TapeOp.com Jamaican electronics whiz kid Hopeton Overton Brown got his moniker “Scientist” from none other than one of dub music production’s founding fathers, King Tubby (Osbourne Ruddock). As a teenager he began engineering and mixing out of Tubby’s, later moving to Channel One and Tuff Gong studios. He is one of the genre’s most prolific and creative forces, while also remaining a sought-after mix engineer and producer. In addition to his own impressive, if not stunning body of solo work, he has worked with Jamaican legends Bob Marley, Roots Radics, Prince/King Jammy, Peter Tosh, and Horace Andy, to name just a few. Meanwhile, current artists such as Hempress Sativa, Ted Sirota, and Khruangbin have all benefitted from his otherworldly presentations of their music. To watch him mix is like watching man and machine become one. His mixes are dance-like performances on the console, and the sound pictures he paints are mystical and dreamlike. I tracked Scientist down and had the pleasure of digging deeper with one of music’s unique geniuses.
Dubapest HiFi is the first real reggae soundsystem in Hungary. The sound’s 2 selectas and operators are Jahfar and Captain Midnite, accompanied by Haroon Ayyaz on the microphone. The sound currently has 6 scoops, 2 double kick boxes, 4 mid-high boxes and two tweeter boxes, with 30 000 watts in amps. The 2 selectas play various styles as roots reggae, dub, stepper, early and new digital. Jahfar’s selection is more deep and spiritual, Midnite likes to shake up the dance digital style while Haroon Ayyaz promotes love, harmony and consciousness on the microphone. The combination of their music taste introduces the listener to a wide spectrum of real reggae music. Dubapest HiFi’s goal is to unite the people through the messages in reggae music, to wake up the people with love in this consumerist generation.
Prominent figure in the English Dub music scene for over forty years and founder of label and studio Ariwa in 1979, Neil Fraser, aka Mad Professor, is one of the most notorious and prolific second generation dub music producers. Following the lead of dub pioneers and masters, the likes of King Tubby or Lee “Scratch” Perry, Mad Professor experiments with machines in his own transgressive way. His album “Dub Me Crazy”, produced at the Ariwa studio in the ‘80s, has contributed a great deal to reggae’s transition into the electronic era. Fraser has worked on tracks for numerous artists and bands such as Depeche Mode, Jamiroquai, the Beastie Boys, Massive Attack, Rancid, The Orb, not to mention reggae musicians including Horace Andy, Johnny Clarke, Sly & Robbie, Buju Banton or U-Roy. All have, at least once, entrusted their compositions to the wild electronic wizard, whose career will undoubtedly be remembered as a cornerstone in the history of Britain’s thriving Bass music.
I NEVE KNEW TV had the honor of interviewing the legendary ” father of hip-hop” Daddy U Roy. In this clip he speaks about his early experiences in the business and ‘crazy’ story describing the genius of King Tubby…Enjoy…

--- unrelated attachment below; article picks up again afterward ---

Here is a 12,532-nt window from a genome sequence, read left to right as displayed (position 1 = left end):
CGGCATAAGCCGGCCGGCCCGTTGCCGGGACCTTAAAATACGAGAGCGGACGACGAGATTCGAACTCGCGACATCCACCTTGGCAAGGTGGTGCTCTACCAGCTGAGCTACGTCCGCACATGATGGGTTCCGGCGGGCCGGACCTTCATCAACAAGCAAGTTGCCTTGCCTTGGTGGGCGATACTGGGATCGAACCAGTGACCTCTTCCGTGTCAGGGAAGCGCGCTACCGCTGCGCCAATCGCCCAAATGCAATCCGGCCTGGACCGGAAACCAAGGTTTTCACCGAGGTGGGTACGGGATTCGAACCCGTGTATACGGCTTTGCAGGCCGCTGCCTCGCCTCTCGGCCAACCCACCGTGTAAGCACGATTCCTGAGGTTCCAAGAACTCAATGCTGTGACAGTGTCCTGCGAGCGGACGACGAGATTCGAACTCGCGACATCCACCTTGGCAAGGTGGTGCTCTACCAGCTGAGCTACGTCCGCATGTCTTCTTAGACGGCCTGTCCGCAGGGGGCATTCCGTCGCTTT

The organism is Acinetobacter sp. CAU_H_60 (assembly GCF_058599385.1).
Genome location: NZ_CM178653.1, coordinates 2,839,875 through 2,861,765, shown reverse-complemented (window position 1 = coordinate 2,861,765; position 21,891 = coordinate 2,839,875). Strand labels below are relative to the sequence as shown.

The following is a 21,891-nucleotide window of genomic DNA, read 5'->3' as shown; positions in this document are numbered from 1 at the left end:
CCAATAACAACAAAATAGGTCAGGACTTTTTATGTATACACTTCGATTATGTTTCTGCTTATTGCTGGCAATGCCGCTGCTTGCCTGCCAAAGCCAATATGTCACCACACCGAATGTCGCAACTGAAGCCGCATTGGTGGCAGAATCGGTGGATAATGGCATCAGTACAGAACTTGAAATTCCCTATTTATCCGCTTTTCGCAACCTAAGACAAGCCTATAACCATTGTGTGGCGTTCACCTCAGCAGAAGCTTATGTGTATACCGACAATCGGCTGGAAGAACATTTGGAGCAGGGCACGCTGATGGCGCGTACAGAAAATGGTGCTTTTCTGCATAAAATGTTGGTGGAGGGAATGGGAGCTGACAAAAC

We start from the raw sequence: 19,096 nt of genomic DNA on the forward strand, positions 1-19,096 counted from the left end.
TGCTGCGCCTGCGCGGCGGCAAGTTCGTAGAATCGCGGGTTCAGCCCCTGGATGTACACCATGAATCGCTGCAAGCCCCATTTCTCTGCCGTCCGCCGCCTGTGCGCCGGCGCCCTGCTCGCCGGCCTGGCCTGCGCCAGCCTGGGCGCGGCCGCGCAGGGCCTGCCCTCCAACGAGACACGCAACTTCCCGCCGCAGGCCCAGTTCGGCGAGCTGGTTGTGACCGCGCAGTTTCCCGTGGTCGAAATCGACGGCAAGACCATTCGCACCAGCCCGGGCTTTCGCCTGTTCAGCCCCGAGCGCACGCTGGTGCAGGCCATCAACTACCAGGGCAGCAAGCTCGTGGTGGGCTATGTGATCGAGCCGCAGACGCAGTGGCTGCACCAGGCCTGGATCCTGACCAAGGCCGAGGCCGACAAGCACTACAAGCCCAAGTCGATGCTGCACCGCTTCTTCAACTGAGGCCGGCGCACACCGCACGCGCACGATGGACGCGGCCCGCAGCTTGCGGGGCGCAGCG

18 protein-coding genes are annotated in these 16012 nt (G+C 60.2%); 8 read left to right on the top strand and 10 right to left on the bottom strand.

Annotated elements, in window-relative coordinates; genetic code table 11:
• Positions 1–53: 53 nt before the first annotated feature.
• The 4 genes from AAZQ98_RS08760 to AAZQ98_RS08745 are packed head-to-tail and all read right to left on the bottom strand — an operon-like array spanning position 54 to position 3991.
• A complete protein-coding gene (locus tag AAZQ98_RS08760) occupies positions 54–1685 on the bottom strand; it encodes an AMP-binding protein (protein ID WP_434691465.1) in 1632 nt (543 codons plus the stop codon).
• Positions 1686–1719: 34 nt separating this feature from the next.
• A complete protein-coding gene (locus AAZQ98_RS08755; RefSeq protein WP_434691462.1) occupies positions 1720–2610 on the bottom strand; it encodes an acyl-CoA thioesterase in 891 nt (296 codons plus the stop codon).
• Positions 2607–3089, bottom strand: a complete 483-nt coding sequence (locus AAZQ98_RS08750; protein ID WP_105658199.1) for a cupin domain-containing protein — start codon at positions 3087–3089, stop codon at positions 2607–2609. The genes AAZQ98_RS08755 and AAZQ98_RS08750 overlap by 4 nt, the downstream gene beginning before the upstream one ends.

Musical history is littered with examples of innovators using technology in creative ways that have wide reaching and lasting affects. In part one of this article we examine the techniques and equipment used in the creation of dub music, a genre that would grow to birth and influence not only reggae but pop and all types of electronic dance music, including quite notably dubstep, jungle and drum’n’bass, as well as having a major hand in the invention of the remix and hip-hop.
Scientist rose to fame cutting some thrilling ‘dubs’ in the eighties. As a Prote’ge’ of the Dub Master King Tubby Scientist quickly honed his trade and captured the world with his unique and eccentric mixes. Born Hopeton Brown 18 April 1960 the way how he worked the mixing board was likened to a Scientist in a Lab not afraid to experiment with sounds and effects . The Scientist of Reggae was born!! Daddy Ranks and Norman Gentles caught up with him after a serious mixing session live in London. Scientist wanted to set the record straight re his rights to re released material . and the truth about Tubby’s. Musical Heatwave is focused on bringing you black entertainment related information. Keen to highlight talent in all its many forms, aiding those who have the skills and creativity but not the resources to showcase their gifts to the world.
We’re trying to capture what living in London sounds like. Let’s hear from Cedar Lewisohn, our new curator of dub reggae, and how he’s trying to capture a sound, a culture, and an experience.
Cedar Lewisohn: “I’m an artist, writer and curator. My work is part of Curating London, a new collecting project. Over four years, the Museum of London is heading out into the city, trying to capture what it means to live in London. We’re recording everyday life, from clothes and chat to music and food. My project covers the whole of London, researching the past and present of dub reggae music.”